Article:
Outpatient parenteral antimicrobial therapy (OPAT) is a convenient mechanism for treating patients with infections that require intravenous (IV) antibiotic drugs but are clinically stable and do not otherwise require hospitalization. In addition to improved convenience, OPAT offers distinct advantages over inpatient treatment, such as the potential to reduce healthcare costs and decrease the risk of complications due to prolonged hospitalization. Nonetheless, in contrast to its widespread use in the United States, the OPAT treatment modality has been slower to gain traction in the EU5. However, given that the reduction of treatment costs associated with inpatient antibiotic therapy can be a key driver of OPAT prescribing, commercial opportunity exists for novel antibiotics that can increase OPAT use via improvements in efficacy, safety, and delivery over currently available parenteral drugs.
Questions Answered in This Report:
- The most frequently prescribed IV antibiotics in the outpatient setting vary, depending on physician familiarity with each agent, national and regional guidelines and/or HTA parameters, and the cost of treatment for each therapy. What are the most prescribed antibiotics for the treatment of infections due to GNPs and MRSA in the hospital vs. in the outpatient setting? What clinical and nonclinical factors do physicians consider when choosing an antibiotic for OPAT? How do physician choices for OPAT drugs vary by indication? What clinical, logistical, infrastructural, and reimbursement factors limit physician prescribing of OPAT?
- HTA review of infused parenteral antibiotics are limited in the EU5 and approved agents are often subject to hospital-only distribution controls in EU5 markets; thus, hospital-level policy can impact OPAT prescribing. What are the key OPAT-amenable agents approved for reimbursement in each of the EU5 countries? Which antibiotics have received successful HTA review and which have encountered setbacks? What types of distribution controls and prescribing restrictions are common OPAT drugs subject to, and how do these impact their use in the outpatient setting?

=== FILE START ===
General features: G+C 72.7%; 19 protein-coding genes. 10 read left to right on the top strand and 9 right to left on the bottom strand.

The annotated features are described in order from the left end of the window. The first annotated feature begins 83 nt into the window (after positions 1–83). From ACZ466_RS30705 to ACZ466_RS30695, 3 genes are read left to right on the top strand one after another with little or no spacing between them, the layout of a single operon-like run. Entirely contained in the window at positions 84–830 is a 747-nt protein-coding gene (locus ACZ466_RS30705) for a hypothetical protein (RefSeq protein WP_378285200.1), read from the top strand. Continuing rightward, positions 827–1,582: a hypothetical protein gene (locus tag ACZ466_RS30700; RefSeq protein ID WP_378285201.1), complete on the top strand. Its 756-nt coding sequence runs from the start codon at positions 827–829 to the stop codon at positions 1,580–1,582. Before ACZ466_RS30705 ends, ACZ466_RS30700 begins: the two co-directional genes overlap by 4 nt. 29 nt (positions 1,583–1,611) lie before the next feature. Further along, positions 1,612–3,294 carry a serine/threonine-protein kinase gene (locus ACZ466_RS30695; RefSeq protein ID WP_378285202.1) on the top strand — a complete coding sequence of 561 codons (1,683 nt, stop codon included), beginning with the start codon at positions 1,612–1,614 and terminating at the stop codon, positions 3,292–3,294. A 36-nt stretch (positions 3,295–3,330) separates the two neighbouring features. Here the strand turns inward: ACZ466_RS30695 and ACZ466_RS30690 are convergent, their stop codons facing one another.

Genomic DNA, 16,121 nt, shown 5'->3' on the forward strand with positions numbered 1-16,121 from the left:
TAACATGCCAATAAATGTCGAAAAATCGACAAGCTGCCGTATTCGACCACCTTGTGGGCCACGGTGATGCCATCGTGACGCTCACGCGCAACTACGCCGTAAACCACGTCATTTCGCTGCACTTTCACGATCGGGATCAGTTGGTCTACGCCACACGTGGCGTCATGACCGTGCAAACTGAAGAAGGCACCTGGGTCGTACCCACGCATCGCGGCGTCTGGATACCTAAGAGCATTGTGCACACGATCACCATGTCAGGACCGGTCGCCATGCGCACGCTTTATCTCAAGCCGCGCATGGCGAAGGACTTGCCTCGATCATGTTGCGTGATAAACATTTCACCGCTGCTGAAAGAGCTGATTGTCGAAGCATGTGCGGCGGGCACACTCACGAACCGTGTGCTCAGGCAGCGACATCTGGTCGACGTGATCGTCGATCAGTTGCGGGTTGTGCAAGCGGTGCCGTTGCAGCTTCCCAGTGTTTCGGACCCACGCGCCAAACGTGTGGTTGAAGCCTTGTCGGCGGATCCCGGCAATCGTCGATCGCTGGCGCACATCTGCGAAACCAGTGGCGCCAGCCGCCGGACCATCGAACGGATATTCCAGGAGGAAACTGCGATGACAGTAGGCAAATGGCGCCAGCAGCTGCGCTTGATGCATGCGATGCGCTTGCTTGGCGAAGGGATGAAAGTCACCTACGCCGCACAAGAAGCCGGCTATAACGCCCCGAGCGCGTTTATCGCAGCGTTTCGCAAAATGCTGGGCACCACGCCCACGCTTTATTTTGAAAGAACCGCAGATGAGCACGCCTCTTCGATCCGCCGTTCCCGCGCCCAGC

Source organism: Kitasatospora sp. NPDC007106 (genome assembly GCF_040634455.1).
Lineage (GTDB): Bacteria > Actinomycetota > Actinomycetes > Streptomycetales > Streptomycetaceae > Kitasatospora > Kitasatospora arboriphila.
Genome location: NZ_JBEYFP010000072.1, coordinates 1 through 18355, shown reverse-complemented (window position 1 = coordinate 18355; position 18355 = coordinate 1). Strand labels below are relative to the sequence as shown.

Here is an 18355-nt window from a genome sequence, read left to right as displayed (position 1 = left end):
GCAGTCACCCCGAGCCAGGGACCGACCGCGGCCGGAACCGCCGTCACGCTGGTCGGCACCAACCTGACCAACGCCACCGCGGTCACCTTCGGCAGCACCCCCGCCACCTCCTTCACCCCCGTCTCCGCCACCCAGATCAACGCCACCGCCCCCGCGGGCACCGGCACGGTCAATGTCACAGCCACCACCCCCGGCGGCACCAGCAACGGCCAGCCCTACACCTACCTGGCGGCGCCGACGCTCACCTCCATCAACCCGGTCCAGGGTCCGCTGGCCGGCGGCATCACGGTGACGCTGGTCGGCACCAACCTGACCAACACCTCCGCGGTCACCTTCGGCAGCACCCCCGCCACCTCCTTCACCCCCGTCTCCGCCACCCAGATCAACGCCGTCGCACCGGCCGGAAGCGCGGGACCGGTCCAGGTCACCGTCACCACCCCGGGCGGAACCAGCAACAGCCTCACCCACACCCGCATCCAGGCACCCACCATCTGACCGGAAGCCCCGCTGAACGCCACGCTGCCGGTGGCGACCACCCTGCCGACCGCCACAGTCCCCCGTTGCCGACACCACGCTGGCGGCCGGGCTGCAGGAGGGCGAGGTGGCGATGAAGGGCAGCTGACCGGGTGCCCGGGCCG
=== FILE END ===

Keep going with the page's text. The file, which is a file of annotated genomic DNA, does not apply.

- Emerging therapies for OPAT must offer notable improvements over currently marketed IV and oral antibiotics to gain formulary inclusion despite their premium pricing, which will drive their uptake in the outpatient setting. How do physicians and payers perceive the competitive potential for long-acting lipoglycopeptides, Allergan’s Xydalba (dalbavancin) and The Medicines Company’s Orbactiv (oritavancin)? What currently available OPAT therapies will be replaced by these two emerging agents? What do EU5 payers believe are the key areas of differentiation between these two emerging therapies and current standards of care?
- Separate budgets for inpatient and outpatient treatment can create conflict regarding OPAT funding. What funding mechanisms support OPAT in the EU5? What strategies can marketers implement to optimize pricing negotiations with HTA agencies? What role will pharmacoeconomic outcomes play in HTA negotiations, and how will they vary among EU5 countries?
The European Physician & Payer Forum report entitled EU5 Market Access Opportunities and Barriers for Outpatient Parenteral Antibiotic Therapy explores the extent of OPAT prescribing in each of the EU5 countries, the opportunity for further growth of this market segment, and the key country-specific market access drivers and constraints. The report evaluates physician prescribing trends for OPAT across key infections, such as complicated skin and skin structure infections, complicated urinary tract infections and complicated intra-abdominal infections, caused by gram-negative pathogens (GNPs) and methicillin-resistant Staphylococcus aureus (MRSA). Further, this study juxtaposes payers’ perspectives on budgetary processes, reimbursement hurdles, and infrastructural factors that limit the broader prescribing of OPAT, as well as actionable recommendations to marketers and developers on overcoming these barriers.
Markets covered: France, Germany, Italy, Spain, and the United Kingdom.
Primary research: Online survey of 252 ID specialists, internal medicine physicians, or general practitioners (France and Germany only). Interviews with 15 EU5 payers and payer-advising KOLs.
Population segments: Our analysis involves patients treated in the outpatient setting with parenteral antibiotics.
Tara M. Stewart, Ph.D., M.A.